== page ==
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Ablation or Embolization Treatments for Pancreatic Neuroendocrine Tumor

Ablation and embolization treatments are different ways of destroying tumors, rather than removing them with surgery.

When might one of these treatments be used?

Ablation or embolization can sometimes be used to help treat pancreatic neuroendocrine tumor (NET) that has spread to other organs, especially the liver. When pancreatic NETs have spread to other sites, these treatments can often reduce tumor size and improve symptoms. But these treatments are very unlikely to cure cancers on their own. They are more likely to be used to help prevent or relieve symptoms, and are often used along with other types of treatment.

Ablative treatments (ablation)

Ablation refers to treatments that destroy tumors, usually with extreme heat or cold. They are generally best for tumors no more than about 2 cm (a little less than an inch) across.  There are different kinds of ablative treatments:

  • Radiofrequency ablation (RFA) uses high-energy radio waves. A thin, needle-like probe is put through the skin and into the tumor. Placement of the probe is guided by an ultrasound or CT scan. The tip of the probe releases a high-frequency electric current which heats the tumor and destroys the cancer cells.
  • Microwave thermotherapy is similar to RFA, except it uses microwaves to heat and destroy the cancer cells.
  • Ethanol (alcohol) ablation (also known as percutaneous ethanol injection) kills the cancer cells with concentrated alcohol injected directly into the tumor. This is usually done using a needle through the skin, guided by ultrasound or CT scans.
  • Cryosurgery (also known as cryotherapy or cryoablation) destroys a tumor by freezing it with a thin metal probe. The probe is guided through the skin and into the tumor using an ultrasound. Then very cold gasses are passed through the probe to freeze the tumor, killing the cancer cells. This method may be used to treat larger tumors than the other ablation techniques, but it sometimes requires general anesthesia (where you are asleep).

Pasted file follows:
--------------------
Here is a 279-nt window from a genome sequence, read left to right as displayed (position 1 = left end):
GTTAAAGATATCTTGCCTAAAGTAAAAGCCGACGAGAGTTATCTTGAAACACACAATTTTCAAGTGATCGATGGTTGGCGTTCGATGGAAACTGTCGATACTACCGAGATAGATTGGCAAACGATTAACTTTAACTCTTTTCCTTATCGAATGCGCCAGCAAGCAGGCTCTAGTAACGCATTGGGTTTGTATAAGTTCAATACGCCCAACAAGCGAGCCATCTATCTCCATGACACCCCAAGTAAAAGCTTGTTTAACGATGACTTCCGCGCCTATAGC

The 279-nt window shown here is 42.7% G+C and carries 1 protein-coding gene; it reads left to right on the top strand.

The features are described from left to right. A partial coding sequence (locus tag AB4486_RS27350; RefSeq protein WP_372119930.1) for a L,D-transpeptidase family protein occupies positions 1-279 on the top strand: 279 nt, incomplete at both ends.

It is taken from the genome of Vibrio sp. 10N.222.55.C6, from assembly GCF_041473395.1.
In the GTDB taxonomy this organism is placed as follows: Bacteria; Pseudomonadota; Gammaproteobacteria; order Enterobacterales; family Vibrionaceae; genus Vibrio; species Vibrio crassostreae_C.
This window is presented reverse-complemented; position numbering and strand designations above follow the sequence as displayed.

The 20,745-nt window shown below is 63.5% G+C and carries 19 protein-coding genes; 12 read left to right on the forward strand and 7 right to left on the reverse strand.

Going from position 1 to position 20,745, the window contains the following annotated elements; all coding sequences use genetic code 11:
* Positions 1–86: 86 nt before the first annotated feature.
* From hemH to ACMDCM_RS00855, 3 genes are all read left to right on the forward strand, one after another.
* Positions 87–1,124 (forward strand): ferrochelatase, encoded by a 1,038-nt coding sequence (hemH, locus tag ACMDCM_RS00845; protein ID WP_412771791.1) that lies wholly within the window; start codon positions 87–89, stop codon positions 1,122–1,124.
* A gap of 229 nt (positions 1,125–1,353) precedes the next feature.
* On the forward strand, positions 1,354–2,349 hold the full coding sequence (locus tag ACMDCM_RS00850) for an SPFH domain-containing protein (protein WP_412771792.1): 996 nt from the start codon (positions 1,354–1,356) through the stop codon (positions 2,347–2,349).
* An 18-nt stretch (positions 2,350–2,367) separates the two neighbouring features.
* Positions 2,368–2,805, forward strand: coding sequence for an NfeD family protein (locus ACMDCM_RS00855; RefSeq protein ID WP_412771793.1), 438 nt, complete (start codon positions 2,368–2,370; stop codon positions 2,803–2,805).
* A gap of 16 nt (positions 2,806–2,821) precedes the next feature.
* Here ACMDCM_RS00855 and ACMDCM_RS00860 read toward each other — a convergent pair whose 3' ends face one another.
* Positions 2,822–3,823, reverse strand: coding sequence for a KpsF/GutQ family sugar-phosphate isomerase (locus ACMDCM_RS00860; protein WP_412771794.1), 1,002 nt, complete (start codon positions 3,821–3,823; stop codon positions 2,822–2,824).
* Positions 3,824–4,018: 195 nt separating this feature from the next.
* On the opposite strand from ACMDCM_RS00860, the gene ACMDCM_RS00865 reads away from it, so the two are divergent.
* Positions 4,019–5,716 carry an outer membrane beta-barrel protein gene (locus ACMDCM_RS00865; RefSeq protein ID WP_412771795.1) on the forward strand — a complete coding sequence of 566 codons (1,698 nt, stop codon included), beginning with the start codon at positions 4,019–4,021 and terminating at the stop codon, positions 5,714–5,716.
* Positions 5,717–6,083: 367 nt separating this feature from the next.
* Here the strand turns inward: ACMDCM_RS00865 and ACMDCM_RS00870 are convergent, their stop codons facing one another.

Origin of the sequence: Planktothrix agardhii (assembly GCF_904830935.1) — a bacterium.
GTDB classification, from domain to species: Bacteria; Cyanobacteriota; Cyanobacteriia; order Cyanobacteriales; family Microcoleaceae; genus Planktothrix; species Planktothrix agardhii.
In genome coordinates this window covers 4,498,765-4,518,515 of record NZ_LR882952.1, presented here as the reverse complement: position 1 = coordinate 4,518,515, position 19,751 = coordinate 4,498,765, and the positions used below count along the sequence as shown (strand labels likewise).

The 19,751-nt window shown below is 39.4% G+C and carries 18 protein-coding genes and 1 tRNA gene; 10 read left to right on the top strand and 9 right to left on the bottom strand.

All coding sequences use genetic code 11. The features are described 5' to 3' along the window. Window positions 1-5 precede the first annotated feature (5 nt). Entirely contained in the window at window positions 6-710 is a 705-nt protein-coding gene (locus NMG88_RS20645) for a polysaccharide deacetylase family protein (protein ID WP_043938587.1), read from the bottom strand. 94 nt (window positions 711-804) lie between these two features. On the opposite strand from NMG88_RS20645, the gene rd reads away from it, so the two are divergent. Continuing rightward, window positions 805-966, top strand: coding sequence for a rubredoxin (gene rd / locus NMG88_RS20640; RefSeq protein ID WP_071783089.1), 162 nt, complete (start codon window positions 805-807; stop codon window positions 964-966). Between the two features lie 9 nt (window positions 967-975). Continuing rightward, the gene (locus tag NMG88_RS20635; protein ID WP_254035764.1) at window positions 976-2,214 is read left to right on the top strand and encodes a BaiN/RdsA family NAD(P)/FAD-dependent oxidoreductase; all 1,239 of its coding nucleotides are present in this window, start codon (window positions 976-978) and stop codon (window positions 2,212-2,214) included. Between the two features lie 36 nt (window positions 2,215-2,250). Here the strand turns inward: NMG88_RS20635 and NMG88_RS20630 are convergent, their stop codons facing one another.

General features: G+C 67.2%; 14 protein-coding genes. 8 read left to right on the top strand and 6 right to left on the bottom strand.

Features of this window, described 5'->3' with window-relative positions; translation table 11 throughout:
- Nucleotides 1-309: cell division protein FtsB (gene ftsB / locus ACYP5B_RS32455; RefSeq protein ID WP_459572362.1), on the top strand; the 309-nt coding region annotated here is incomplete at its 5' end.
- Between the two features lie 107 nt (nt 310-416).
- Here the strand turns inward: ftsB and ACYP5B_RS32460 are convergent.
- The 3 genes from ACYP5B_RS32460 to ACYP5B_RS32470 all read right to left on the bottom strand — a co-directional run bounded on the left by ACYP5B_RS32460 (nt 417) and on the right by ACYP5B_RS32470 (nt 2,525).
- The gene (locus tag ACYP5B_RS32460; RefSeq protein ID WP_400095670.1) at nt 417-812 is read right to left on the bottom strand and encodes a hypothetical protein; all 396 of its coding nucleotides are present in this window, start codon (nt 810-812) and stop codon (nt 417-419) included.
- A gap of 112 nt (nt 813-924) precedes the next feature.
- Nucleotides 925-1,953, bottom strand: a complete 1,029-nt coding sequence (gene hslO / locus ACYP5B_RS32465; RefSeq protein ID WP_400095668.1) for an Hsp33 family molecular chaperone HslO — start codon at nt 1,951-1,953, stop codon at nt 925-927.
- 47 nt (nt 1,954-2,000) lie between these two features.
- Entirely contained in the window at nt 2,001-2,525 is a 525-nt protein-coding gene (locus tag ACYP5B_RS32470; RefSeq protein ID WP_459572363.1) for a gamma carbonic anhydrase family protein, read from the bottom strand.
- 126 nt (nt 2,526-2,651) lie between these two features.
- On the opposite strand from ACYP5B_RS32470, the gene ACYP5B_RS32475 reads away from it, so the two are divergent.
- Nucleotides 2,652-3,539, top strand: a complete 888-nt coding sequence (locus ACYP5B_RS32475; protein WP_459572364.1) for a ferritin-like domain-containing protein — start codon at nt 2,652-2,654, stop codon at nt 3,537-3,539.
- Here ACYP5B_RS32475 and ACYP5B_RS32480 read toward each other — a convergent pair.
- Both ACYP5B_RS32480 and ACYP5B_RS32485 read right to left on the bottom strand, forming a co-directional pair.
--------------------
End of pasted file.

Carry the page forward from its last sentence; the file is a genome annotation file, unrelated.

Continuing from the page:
Side effects of ablation treatments

Possible side effects after ablation therapy include abdominal pain, infection, and bleeding inside the body. Serious complications are uncommon, but they are possible.


During embolization, substances are injected into an artery to try to block the blood flow to cancer cells, causing them to die. This may be used for larger tumors (up to 5cm or 2 inches across) in the liver.

There are 3 main types of embolization:

  • Arterial embolization (also known as trans-arterial embolization or TAE) involves putting a catheter (a thin, flexible tube) into an artery through a small cut in the inner thigh and threading it up into the hepatic artery feeding the tumor. Blood flow is blocked (or reduced) by injecting materials to plug up that artery. Most of the healthy liver cells will not be affected because they get their blood supply from a different blood vessel, the portal vein.
  • Chemoembolization (also known as trans-arterial chemoembolization or TACE) combines embolization with chemotherapy. Most often, this is done by using tiny beads that give off a chemotherapy drug during the embolization. TACE can also be done by giving chemotherapy through the catheter directly into the artery, then plugging up the artery.
  • Radioembolization combines embolization with radiation therapy. In the United States, this is done by injecting small radioactive beads (called microspheres) into the hepatic artery. The beads lodge in the blood vessels near the tumor, where they give off small amounts of radiation to the tumor site for several days. Since the radiation travels a very short distance, its effects are limited mainly to the tumor.

Side effects of embolization

Possible complications after embolization include abdominal pain, fever, nausea, infection, and blood clots in nearby blood vessels. Serious complications are not common, but they can happen.

The American Cancer Society medical and editorial content team

Our team is made up of doctors and oncology certified nurses with deep knowledge of cancer care as well as journalists, editors, and translators with extensive experience in medical writing.

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National Comprehensive Cancer Network. NCCN Clinical Practice Guidelines in Oncology: Neuroendocrine and Adrenal Tumors. V.2.2018. Accessed at on October 5, 2018.

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Last Revised: October 30, 2018

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